Preventing Family Caregiver Burnout: The need to take care of yourself when caring for a loved one

Six years ago, a close friend of mine gently suggested that I might be suffering from family caregiver burnout. Evidently, she’d noticed a shift in my mood. True, I was easily irritated by trivial inconveniences (road construction, badly parked cars, cashiers-in-training) and I was short-tempered at work and at home. Then one day, I felt too exhausted to get out of bed.

But caregiver burnout? Not possible! Sure, I took my parents on grocery runs, responded to my mom’s daily calls, communicated with their doctors, and dealt with their increasingly frequent health crises. But my folks were still living by themselves in their own home, so clearly I was not their caregiver. That was a term I reserved for selfless people like my friend, Laura, who moved out of state to care for her widowed father, or my friend Barb who had brought her cousin with Alzheimer’s disease into her home to care for her.

Caregiving takes many forms

I came to understand that family caregiving is much broader than when you care for someone fulltime. If you shop, cook, clean, or run errands for a family member, you are a caregiver. If you pay their bills, handle their insurance claims, provide companionship, support them emotionally, or arrange outside services, you are a caregiver. If you help with bathing, dressing, or medical needs, you are a caregiver. Was I then a caregiver? You bet I was.

And if you are a caregiver, you’re in great company. According to Caregiving in the U.S. 2020, a report by the National Alliance for Caregiving (NAC) and AARP, the number of Americans who provide unpaid care to at least one adult with health or functional needs is now at 5.3 million—up from 4.3 million just five years ago. As our population continues to age, that number will keep climbing

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Health impact on caregivers

What makes these statistics worth noting is the fact that caregiving can take a significant toll on the health of the caregiver. According to the National Institutes of Health, the act of caregiving is similar to the experience of chronic stress: it creates physical and psychological strain over extended periods of time; it’s difficult to predict or control; and it can negatively impact work, social life, and family relationships.

Those findings are consistent with the NAC and AARP study where one in five caregivers (21%) report that their health has suffered as a result of their caregiving responsibilities. Not surprisingly, one in four caregivers (23%) says that it’s difficult for them to take care of their own health.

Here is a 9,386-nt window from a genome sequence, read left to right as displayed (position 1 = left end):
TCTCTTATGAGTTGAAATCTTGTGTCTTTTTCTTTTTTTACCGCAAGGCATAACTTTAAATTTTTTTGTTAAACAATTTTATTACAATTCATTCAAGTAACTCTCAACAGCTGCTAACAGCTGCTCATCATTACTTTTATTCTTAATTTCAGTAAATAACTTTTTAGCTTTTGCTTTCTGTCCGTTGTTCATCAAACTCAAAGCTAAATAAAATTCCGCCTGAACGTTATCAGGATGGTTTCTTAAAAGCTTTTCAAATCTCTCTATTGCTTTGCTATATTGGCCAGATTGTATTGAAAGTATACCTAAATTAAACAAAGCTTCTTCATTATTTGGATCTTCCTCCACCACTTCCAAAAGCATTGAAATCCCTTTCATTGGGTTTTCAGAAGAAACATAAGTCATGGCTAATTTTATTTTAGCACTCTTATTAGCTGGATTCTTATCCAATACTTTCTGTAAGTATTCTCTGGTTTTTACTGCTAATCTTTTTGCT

Signs of family caregiver burnout

It was hard for me to admit that I might be struggling with caregiver burnout. Afterall, I loved my parents and was grateful I could be there for them. But according to the Cleveland Clinic, I had at least four of the classic symptoms of burnout, which are similar to those of stress and depression:

  • Increased irritability
  • Withdrawal from friends and family
  • Loss of interest in activities you once enjoyed
  • Feeling blue, hopeless, and helpless
  • Difficulty thinking or concentrating
  • Changes in appetite or weight
  • Disturbed sleep
  • Getting sick more often
  • Feeling like you want to hurt yourself or the person in your care
  • Emotional and physical exhaustion

Reducing the stress of caregiving

Fortunately, there are many excellent organizations that offer resources for caregivers. These include AARP’s Utah Caregiver Resource Guide, Salt Lake County Aging & Adult Services, Utah Alzheimer’s Association, and the Caregiver Action Network which lists the following tips to help relieve some of the stress of caring for a loved one:

  1. Seek support from other caregivers
  2. Take care of your own health
  3. Accept offers of help and suggest specific things people can do to help you
  4. Take regular respite breaks
  5. Learn how to communicate effectively with doctors
  6. If you start feeling depressed, talk with a mental health professional
  7. Explore technologies like medication management apps and fall alert devices
  8. Organize medical information so it’s current and easy to find
  9. Get legal documents are in order
  10. Give yourself credit for everything you’re doing

Family caregivers can also enlist the help of home care experts from organizations like Homespire, an Intermountain Healthcare company which provides a full range of whole-person senior care services that inspire lives—yours and your loved ones.

Download our free guide to help you and your loved one’s age in place. If you need additional guidance, reach out to our Homespire team, 24/7 to schedule a free consultation.